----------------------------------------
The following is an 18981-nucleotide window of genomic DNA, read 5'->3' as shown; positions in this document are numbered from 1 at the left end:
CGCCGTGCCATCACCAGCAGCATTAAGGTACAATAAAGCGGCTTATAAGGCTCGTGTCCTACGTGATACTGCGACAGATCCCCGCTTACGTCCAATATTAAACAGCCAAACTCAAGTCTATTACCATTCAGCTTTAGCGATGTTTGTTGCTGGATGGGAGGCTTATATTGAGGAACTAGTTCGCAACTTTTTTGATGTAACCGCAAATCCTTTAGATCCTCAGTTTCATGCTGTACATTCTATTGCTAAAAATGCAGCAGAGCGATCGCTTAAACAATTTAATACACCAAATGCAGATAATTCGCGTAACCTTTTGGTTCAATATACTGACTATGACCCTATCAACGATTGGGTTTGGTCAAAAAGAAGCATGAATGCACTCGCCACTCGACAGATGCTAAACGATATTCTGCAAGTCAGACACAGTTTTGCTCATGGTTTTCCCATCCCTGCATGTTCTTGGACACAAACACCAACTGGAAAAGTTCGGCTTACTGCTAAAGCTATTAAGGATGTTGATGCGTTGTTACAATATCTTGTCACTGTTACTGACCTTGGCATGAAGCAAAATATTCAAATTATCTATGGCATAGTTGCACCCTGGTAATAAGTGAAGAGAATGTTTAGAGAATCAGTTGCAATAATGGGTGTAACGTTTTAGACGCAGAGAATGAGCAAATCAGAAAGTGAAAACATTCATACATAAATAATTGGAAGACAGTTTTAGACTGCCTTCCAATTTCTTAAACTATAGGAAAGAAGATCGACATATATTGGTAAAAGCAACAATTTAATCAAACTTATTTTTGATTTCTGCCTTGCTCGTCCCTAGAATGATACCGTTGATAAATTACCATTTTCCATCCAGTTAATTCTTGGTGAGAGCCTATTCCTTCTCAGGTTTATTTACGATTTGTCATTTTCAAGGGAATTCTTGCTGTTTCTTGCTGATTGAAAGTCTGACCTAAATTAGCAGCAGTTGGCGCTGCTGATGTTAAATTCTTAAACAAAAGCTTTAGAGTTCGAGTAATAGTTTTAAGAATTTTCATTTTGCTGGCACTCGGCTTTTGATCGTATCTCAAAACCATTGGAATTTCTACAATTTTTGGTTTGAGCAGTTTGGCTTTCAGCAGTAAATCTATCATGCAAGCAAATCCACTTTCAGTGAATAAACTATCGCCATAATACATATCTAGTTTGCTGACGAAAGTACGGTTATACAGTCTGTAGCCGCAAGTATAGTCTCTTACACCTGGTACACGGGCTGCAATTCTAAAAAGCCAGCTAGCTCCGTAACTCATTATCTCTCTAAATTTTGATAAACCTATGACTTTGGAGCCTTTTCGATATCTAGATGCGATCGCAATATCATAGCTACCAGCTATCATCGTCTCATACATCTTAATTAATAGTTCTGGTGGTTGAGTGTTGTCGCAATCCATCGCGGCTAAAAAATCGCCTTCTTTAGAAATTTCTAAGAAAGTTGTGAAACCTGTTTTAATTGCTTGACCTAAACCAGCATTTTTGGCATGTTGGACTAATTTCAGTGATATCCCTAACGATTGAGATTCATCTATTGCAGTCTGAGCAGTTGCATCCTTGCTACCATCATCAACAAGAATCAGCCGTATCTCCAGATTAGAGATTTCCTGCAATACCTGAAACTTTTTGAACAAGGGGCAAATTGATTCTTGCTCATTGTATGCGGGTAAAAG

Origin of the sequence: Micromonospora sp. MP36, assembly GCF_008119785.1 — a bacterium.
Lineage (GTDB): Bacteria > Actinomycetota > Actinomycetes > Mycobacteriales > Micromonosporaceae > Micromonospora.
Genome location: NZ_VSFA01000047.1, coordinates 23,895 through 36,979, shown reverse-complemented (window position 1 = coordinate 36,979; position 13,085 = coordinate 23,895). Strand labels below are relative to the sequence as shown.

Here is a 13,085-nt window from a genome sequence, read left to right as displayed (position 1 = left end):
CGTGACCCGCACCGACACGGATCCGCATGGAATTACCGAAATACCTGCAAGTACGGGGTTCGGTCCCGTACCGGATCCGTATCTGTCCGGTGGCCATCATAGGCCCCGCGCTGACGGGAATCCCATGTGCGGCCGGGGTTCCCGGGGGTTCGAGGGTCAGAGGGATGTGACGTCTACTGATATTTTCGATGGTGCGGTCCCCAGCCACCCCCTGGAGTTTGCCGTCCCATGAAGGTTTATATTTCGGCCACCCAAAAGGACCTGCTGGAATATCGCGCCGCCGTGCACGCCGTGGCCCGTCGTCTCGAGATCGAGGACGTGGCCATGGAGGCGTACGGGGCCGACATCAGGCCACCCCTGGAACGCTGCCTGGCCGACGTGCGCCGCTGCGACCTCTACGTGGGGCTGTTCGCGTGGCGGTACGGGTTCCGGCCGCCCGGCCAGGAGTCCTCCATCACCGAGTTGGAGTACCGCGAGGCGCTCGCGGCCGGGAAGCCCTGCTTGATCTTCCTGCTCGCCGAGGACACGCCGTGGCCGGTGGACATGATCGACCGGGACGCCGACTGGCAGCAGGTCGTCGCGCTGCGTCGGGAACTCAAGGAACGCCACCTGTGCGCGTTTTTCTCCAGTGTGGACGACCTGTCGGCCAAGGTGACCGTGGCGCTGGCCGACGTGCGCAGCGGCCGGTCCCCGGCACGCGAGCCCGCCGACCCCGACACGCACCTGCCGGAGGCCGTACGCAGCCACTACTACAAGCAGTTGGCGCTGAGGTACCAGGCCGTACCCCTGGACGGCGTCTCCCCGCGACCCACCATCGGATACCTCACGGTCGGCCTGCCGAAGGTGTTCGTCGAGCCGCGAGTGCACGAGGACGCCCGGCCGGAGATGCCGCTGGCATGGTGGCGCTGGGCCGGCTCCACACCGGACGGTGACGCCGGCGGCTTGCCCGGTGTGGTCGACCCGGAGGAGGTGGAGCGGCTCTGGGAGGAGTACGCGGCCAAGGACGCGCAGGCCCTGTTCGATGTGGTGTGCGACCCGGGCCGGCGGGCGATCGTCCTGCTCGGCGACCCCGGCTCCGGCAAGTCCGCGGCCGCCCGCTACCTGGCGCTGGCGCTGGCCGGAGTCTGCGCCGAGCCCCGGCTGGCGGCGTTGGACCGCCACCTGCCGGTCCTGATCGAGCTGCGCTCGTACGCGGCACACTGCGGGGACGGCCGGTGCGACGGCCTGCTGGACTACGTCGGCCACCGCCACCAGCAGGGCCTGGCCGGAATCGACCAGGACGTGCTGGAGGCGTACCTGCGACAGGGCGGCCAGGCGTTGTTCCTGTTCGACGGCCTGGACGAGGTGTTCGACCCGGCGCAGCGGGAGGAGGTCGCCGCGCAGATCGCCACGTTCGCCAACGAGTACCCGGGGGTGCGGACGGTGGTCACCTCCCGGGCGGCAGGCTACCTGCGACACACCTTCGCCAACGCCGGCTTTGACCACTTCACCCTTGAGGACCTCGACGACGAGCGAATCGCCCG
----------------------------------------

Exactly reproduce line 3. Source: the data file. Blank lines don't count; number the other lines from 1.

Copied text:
Origin of the sequence: Micromonospora sp. MP36, assembly GCF_008119785.1 — a bacterium.